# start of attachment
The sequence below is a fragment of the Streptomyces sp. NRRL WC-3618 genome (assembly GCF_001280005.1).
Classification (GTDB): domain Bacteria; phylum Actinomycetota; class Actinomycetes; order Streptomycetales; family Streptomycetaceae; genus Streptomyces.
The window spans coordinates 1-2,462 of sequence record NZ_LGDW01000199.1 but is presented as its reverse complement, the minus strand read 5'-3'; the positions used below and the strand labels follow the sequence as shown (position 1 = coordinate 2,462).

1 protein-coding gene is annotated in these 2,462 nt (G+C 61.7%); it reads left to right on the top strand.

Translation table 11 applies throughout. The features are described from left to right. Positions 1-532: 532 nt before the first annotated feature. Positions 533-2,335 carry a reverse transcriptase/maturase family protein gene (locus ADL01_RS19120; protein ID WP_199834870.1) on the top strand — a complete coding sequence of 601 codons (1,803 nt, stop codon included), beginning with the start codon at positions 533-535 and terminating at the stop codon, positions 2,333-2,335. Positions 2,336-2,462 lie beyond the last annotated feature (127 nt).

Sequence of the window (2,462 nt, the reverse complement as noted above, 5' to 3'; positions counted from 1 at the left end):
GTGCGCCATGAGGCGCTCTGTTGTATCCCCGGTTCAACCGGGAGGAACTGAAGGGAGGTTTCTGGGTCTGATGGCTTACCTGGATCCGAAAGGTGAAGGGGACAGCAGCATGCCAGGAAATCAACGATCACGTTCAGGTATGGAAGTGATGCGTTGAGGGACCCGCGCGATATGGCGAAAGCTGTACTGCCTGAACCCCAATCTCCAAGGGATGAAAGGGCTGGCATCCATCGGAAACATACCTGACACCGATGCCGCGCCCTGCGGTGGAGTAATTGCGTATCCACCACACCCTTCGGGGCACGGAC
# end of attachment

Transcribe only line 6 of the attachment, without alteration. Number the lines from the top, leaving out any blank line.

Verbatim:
Sequence of the window (2,462 nt, the reverse complement as noted above, 5' to 3'; positions counted from 1 at the left end):